Can be switched off if you only want the fan and purifier
The humidifier element will probably mean that this Dyson appliance is more niche than other combination fan models. Depending on where you are in the world, you might have more problems with damp than with a lack of it.
If you don’t want to use the humidifier all the time, you can switch this function off and just use the appliance as a fan and air purifier.
However, if you have your windows closed a lot and the heating on (and congratulations if you can afford that) you might find that you get sinus headaches, dry skin and cracked lips, or that there’s a lot of static, all of which can be signs that the air in your home is too dry.
Estimates of the ideal humidity level vary a bit, but it’s a range from 30-60% or from 40-70%, depending on which source you use. Within that range, you’ll find a comfortable level.
Emma Rowley / Foundry
The humidifier couldn’t be easier to use. You just need to fill the water tank and press a single button.
You can choose auto humidify or set a level from 30%-70%. Obviously, though, this is a humidifier, not a dehumidifier, so you can’t lower your room’s humidity with this appliance. We have tested the excellent Meaco Arete One if you’re looking for a dehumidifier.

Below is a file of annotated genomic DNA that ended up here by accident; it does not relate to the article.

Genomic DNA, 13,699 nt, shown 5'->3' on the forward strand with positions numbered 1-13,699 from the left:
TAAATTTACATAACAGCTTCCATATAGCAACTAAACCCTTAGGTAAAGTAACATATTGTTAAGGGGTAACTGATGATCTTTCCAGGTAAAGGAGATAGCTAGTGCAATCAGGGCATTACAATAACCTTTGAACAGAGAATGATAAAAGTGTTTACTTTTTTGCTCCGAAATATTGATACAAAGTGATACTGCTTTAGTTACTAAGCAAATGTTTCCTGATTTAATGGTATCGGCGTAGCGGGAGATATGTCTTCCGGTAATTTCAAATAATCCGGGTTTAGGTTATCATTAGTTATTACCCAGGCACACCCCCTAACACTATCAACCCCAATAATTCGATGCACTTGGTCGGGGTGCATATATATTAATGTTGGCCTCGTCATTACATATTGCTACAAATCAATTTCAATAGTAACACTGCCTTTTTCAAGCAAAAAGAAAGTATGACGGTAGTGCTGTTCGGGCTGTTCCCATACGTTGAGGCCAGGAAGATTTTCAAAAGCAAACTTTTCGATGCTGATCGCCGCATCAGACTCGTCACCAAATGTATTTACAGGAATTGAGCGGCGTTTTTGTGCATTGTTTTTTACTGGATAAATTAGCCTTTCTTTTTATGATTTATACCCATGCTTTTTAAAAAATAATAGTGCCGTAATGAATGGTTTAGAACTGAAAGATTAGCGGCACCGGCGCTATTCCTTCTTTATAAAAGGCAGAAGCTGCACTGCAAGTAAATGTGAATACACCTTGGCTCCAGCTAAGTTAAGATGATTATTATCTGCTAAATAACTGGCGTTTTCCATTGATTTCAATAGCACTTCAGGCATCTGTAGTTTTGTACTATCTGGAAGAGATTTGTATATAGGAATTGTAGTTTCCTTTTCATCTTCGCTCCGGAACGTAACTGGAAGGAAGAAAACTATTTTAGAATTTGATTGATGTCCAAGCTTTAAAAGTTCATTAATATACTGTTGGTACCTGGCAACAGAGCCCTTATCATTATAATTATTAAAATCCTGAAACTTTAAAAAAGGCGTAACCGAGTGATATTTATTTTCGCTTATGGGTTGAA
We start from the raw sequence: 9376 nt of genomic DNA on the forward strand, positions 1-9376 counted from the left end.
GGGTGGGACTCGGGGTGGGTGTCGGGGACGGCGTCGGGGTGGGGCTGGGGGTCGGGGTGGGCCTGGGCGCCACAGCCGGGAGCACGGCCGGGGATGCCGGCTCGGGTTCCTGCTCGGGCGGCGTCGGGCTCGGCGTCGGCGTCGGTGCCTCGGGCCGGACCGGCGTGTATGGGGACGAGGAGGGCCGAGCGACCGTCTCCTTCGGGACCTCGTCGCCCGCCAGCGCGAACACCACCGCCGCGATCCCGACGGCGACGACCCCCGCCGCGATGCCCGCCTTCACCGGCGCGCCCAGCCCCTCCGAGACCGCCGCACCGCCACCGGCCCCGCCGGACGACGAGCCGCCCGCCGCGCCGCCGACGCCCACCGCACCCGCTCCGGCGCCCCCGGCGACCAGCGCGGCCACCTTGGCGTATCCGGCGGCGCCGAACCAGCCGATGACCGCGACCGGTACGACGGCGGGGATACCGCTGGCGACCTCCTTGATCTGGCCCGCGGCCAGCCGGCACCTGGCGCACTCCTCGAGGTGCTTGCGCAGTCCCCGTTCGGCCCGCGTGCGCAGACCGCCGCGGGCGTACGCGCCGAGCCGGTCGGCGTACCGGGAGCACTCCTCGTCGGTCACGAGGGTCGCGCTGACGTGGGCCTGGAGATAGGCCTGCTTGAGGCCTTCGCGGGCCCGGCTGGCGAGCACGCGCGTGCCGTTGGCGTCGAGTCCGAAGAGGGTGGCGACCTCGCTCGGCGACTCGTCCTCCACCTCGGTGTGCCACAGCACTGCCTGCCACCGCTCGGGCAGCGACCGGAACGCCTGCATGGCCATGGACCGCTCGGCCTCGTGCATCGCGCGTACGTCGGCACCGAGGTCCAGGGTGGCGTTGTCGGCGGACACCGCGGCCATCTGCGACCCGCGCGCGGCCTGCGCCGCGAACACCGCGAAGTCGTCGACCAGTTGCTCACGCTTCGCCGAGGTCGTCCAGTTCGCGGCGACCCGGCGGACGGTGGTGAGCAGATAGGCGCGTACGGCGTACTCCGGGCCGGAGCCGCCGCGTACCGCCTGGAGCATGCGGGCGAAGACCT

Earlier models of the Dyson humidifier were reported to have problems with the deep cleaning cycle. So it was a bit of a worry when, after only using the appliance once, it wouldn’t turn on and requested a deep clean right away. However, there’s a video that shows how to do it (you’ll need citric acid and it takes an hour) and after a deep cleaning cycle, it ran perfectly.
One thing to note is that the air where I live tends towards dampness, especially at this time of year. That means we had no problems reaching a healthy humidity threshold and were unable to test how it performed in an area with very dry air.
Price and availability
At the time of writing, we could only find the Purifier Humidify + Cool Formaldehyde for sale from Dyson (US, £919.99 or 939.99, depending on the colourway; UK, £699.99).
It’s at the top end of the price range for Dyson’s air care appliances. That’s because of its multi-functionality and the fact that it can destroy formaldehyde in the air, which is a rare feature. It does everything that any Dyson fan can – except for heating.
You can buy all of the appliances that make up the Purifier Humidify + Cool Formaldehyde separately, for less than the price of this one. But then you’d be storing and using at least three separate appliances – four, if you want a really good air quality monitor – and we doubt that any would be as comprehensive and easy to use.
This is an excellent appliance that performed well during our test. We were particularly impressed with the sensitivity of the air purifier and the huge amount of data on air quality it provides, both on the display and in the app.
If you’d like to see more air purifiers and combination appliances, have a look at our round-up of the best air purifiers we’ve tested.